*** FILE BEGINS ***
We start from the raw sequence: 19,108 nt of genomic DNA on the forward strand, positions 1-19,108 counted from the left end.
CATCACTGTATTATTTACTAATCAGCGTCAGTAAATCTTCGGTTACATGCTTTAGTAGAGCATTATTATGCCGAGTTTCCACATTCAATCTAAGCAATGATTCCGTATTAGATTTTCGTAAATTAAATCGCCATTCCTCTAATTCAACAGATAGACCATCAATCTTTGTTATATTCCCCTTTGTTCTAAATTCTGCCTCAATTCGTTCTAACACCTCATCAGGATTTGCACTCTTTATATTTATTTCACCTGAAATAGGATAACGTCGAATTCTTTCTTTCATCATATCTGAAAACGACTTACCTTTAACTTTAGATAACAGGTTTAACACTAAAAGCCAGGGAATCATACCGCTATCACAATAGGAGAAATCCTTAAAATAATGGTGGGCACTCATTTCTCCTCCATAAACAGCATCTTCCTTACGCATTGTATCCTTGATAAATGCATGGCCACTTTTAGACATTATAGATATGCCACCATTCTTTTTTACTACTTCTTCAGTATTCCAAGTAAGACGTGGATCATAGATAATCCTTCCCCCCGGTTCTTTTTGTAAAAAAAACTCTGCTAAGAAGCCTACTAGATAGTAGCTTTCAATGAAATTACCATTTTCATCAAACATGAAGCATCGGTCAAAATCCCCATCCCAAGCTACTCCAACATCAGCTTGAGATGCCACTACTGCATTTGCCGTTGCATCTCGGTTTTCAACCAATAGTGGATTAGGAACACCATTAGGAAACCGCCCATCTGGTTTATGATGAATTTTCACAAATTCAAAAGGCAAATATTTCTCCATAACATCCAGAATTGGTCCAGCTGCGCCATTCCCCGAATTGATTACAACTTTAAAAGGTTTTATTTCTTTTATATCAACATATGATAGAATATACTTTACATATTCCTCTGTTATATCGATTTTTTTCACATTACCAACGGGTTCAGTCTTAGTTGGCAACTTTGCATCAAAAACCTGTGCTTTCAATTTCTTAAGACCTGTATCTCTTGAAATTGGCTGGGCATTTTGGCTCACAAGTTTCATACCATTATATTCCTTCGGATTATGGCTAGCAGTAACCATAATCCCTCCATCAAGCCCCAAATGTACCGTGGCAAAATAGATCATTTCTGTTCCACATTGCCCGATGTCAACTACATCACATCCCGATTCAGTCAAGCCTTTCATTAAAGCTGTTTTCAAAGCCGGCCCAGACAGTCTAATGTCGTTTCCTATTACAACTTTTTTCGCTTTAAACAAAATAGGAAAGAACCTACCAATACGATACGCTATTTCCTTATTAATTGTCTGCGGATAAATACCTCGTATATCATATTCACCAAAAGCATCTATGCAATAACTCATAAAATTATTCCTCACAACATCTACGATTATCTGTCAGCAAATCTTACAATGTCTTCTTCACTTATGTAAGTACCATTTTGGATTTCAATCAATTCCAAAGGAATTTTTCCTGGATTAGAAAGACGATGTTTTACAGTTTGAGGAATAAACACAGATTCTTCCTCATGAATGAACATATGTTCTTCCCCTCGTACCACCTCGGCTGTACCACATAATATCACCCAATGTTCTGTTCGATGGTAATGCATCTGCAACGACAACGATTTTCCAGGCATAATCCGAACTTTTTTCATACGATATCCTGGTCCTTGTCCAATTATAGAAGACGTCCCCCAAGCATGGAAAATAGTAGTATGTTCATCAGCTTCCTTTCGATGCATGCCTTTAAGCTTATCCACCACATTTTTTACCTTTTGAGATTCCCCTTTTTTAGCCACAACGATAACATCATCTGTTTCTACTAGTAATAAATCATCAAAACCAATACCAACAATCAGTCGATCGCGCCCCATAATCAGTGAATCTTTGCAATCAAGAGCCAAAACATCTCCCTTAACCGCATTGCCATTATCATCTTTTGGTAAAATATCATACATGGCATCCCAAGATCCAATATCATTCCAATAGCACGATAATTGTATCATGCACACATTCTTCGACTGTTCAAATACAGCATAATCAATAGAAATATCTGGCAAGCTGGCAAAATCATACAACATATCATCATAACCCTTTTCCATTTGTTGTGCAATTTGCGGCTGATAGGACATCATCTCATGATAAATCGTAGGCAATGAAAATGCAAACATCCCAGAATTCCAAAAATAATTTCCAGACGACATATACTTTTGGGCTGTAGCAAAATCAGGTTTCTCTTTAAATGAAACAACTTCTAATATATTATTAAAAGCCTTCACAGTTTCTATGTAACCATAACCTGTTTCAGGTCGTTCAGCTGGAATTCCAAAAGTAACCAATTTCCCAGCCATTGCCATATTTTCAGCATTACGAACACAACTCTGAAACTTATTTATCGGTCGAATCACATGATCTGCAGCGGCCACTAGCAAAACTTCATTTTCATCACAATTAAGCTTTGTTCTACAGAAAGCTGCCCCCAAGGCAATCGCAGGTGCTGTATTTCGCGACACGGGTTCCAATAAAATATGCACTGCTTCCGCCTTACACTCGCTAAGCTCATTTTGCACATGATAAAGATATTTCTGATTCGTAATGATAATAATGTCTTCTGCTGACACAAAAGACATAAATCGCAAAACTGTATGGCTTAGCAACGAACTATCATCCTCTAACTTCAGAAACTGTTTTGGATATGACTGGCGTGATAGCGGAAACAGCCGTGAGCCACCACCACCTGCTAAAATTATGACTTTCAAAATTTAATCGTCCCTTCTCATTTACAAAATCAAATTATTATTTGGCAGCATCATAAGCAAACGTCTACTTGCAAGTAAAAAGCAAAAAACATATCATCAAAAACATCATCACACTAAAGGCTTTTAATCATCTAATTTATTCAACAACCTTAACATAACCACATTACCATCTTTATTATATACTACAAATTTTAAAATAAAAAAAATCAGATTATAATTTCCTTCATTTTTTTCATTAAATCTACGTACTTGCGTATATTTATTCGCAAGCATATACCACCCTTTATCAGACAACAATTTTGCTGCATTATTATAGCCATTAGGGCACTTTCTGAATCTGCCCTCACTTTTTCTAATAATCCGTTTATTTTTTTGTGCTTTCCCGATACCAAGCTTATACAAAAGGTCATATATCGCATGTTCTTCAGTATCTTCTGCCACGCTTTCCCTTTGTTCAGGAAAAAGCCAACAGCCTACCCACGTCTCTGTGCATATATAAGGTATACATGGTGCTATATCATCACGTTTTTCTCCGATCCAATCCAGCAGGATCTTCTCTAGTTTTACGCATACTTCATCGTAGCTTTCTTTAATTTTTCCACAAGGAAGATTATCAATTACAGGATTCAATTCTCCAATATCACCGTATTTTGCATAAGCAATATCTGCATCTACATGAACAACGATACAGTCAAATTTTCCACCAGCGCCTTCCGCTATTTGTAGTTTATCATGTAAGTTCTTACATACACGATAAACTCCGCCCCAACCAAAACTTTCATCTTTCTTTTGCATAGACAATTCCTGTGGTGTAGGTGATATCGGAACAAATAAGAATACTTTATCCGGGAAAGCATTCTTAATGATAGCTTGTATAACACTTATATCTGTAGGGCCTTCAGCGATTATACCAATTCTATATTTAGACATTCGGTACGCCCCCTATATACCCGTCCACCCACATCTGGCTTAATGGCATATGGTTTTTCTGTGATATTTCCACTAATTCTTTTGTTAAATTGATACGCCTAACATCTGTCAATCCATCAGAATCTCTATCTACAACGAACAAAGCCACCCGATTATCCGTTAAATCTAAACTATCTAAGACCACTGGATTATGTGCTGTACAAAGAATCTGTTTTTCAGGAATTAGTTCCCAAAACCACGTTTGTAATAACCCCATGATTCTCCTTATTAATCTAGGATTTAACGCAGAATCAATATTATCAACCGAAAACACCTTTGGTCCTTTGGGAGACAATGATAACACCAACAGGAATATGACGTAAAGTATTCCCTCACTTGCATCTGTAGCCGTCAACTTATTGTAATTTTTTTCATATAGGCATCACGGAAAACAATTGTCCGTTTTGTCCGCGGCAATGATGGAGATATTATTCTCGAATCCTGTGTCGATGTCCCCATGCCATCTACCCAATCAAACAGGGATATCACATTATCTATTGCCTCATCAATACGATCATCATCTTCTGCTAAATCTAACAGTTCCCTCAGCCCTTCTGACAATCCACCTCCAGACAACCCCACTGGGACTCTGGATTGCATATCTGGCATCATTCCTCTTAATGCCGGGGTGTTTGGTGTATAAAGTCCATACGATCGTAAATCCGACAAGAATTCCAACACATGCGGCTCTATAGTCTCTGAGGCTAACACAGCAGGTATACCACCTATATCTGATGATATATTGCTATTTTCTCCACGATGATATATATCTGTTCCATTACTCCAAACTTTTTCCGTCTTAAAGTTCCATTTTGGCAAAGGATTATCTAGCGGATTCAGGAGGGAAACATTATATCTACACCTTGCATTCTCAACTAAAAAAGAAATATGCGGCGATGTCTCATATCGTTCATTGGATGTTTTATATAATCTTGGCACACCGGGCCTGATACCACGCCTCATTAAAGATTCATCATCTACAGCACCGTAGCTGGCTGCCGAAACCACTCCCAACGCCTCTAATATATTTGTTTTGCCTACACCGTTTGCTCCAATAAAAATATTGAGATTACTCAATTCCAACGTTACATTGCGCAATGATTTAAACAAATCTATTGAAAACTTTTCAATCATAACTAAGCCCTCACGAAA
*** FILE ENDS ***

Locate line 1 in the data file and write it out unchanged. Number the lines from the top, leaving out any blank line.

We start from the raw sequence: 19,108 nt of genomic DNA on the forward strand, positions 1-19,108 counted from the left end.